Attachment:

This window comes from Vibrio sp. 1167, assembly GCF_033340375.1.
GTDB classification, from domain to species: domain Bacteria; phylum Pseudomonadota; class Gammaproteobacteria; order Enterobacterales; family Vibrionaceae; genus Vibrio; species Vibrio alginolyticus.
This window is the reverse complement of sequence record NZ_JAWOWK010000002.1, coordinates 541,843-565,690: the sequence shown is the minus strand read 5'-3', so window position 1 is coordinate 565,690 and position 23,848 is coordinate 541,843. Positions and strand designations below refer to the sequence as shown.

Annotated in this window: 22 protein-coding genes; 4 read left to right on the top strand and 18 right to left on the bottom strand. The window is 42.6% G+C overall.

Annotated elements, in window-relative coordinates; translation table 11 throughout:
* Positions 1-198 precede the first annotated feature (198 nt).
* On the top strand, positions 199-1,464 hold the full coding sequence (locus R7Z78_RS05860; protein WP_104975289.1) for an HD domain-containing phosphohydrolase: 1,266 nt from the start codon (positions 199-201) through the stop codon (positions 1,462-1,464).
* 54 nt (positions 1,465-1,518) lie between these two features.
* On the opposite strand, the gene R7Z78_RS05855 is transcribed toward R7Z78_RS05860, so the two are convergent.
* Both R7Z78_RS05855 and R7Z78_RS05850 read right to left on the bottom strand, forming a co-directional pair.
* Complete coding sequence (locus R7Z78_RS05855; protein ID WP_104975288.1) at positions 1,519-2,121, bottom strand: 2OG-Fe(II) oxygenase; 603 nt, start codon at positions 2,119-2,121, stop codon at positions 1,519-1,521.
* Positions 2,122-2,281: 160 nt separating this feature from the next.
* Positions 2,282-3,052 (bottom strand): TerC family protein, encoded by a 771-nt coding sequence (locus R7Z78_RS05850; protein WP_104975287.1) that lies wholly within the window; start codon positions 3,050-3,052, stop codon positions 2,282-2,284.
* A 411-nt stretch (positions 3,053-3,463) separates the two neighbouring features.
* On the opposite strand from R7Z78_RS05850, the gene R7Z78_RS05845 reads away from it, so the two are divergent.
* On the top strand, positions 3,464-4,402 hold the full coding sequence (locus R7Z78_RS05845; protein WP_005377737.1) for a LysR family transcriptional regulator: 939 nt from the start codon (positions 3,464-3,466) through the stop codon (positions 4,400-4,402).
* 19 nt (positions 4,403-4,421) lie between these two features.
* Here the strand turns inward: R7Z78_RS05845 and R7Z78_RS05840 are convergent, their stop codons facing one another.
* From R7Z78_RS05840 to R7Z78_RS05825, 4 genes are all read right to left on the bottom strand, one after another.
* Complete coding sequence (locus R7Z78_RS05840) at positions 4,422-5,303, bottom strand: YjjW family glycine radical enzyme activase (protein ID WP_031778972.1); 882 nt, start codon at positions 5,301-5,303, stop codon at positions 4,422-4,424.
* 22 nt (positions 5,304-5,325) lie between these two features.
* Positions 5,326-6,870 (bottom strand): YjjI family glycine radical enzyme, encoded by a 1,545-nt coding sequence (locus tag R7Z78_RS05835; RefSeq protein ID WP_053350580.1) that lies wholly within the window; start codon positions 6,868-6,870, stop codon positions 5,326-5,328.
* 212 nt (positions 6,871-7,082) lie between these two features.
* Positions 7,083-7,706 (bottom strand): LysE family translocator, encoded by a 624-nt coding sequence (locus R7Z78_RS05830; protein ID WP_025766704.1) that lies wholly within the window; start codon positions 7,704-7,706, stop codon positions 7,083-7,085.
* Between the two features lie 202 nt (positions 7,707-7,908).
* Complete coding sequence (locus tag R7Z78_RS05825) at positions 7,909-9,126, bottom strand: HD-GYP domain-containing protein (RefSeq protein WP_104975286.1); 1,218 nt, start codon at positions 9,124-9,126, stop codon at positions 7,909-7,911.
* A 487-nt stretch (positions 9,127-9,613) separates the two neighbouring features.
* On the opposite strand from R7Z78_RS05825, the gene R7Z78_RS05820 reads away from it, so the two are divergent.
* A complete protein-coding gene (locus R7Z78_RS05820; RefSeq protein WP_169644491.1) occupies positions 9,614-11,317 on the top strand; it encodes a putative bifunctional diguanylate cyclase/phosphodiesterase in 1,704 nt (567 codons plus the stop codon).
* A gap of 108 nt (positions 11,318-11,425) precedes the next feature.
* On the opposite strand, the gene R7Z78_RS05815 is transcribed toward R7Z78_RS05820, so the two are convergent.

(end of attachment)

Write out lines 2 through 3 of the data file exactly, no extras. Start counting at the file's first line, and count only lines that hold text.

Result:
GTDB classification, from domain to species: domain Bacteria; phylum Pseudomonadota; class Gammaproteobacteria; order Enterobacterales; family Vibrionaceae; genus Vibrio; species Vibrio alginolyticus.
This window is the reverse complement of sequence record NZ_JAWOWK010000002.1, coordinates 541,843-565,690: the sequence shown is the minus strand read 5'-3', so window position 1 is coordinate 565,690 and position 23,848 is coordinate 541,843. Positions and strand designations below refer to the sequence as shown.